Types Of Reinsurance Agreement

Many reinsurance investments are not placed with a single reinsurer, but are divided by a number of reinsurers. For example, a surplus of $30,000,000 can be shared by 30 or more reinsurers. The reinsurer that sets the terms (premium and contract terms) of the reinsurance contract is designated as lead reinourer; other companies that enter into the contract are designated by reinsurer. In addition, a reinsurer may accept the entire reinsurance and retroactively pass it on to other companies (in another reinsurance agreement). Voluntary reinsurance operations allow the divested entity to offer a reinsurer an individual risk or a defined set of risks. The reinsurer reserves the right to accept or refuse the risk, just as the insurer has the right to decide to insure an insurance taker. Under an optional agreement, the reinsurer makes its own subcontracting for some or all of the policies to be insured, and each policy is considered a single transaction. Contract reinsurance is one of the three main types of reinsurance contracts. The other two are optional reinsurance and excess reinsurance. Among the many new disaster risk financing opportunities developed over the past decade or two, disaster bonds are the most well-known outside the insurance industry. A lesser known alternative is the Industrial Damage Guarantee Contract (ILW). Unlike conventional reinsurance, where the reinsurer pays part of the primary business`s losses on an agreed-upon formula, ILW is triggered by an agreed branch loss. The contract „guarantees“ that the reinsurer will pay up to $100 million for the buyer`s losses if the sector suffers a predetermined loss, say $5 billion or more.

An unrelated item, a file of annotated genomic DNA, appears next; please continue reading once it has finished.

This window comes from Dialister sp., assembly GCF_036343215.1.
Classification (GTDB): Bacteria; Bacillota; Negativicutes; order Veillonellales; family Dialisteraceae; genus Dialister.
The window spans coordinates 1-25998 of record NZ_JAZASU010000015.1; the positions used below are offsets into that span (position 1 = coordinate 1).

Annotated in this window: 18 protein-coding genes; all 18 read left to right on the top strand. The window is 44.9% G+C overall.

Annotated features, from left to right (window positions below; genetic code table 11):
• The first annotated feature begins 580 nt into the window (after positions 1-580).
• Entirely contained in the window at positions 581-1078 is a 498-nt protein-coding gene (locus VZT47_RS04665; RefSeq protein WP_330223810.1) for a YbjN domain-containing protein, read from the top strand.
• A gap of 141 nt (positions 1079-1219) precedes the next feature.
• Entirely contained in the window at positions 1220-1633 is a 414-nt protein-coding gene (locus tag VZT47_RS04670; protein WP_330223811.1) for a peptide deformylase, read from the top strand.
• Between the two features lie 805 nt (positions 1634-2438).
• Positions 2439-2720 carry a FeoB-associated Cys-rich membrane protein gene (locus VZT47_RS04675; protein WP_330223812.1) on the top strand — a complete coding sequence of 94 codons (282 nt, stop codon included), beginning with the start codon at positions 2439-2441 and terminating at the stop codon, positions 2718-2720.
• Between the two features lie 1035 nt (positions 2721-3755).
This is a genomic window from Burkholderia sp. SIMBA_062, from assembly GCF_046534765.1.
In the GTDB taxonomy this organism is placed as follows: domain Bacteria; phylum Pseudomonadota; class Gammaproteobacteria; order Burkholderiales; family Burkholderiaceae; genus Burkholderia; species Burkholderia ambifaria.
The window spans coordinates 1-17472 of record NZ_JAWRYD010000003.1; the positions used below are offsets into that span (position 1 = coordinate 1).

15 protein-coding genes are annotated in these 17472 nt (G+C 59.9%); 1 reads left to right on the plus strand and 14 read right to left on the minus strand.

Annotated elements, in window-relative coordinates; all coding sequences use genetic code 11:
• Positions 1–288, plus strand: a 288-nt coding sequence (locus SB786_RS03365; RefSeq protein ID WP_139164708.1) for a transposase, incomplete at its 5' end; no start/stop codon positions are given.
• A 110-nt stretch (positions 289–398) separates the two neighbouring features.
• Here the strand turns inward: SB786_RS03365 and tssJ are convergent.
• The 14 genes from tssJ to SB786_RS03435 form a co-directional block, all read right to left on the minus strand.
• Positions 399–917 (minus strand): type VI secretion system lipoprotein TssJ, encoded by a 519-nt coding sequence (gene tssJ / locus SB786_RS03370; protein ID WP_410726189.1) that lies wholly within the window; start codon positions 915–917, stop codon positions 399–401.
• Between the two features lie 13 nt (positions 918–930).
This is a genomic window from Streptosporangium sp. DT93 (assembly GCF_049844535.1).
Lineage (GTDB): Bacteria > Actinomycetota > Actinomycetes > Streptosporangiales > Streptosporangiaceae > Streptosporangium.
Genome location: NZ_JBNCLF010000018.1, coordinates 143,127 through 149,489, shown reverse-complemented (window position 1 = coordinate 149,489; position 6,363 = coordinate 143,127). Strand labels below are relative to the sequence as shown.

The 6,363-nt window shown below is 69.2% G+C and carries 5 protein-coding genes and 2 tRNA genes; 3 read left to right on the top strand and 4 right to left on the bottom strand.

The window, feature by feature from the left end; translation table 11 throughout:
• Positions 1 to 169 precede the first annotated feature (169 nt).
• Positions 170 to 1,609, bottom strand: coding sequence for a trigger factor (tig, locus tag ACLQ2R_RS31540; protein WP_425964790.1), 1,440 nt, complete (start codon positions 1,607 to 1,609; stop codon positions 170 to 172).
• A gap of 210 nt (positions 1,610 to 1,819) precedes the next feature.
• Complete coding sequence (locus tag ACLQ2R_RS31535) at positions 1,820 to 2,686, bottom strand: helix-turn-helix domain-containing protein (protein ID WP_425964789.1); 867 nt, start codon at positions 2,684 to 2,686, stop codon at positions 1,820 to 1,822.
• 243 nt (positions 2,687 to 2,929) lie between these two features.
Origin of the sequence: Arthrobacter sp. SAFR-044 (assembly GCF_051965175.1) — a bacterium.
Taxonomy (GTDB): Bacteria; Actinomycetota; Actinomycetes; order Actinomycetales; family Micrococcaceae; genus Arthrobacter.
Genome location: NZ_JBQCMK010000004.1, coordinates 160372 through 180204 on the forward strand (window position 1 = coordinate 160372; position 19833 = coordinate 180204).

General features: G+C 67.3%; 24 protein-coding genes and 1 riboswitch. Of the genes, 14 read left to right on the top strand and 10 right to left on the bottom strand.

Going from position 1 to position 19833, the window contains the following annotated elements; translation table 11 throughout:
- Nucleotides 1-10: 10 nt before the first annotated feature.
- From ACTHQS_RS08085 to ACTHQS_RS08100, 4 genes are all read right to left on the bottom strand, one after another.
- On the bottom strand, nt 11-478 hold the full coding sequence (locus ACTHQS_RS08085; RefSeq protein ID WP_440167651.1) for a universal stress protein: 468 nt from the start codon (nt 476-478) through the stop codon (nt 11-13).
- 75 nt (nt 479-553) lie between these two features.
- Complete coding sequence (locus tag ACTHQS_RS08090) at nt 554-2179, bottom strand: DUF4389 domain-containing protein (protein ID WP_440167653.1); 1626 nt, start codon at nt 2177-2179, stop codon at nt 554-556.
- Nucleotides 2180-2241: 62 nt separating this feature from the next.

The CCRIF acts as a mutual that allows Member States to consolidate their risks into a diversified portfolio and acquire reinsurance products or other risk transfer products on international financial markets, which represents savings of up to 50% compared to what each country would cost if it were an individual civil protection purchase. Since a hurricane or earthquake affects only one or three Caribbean countries on average over a one-year period, each country contributes less to the reserve than would be necessary if each country has its own reserves.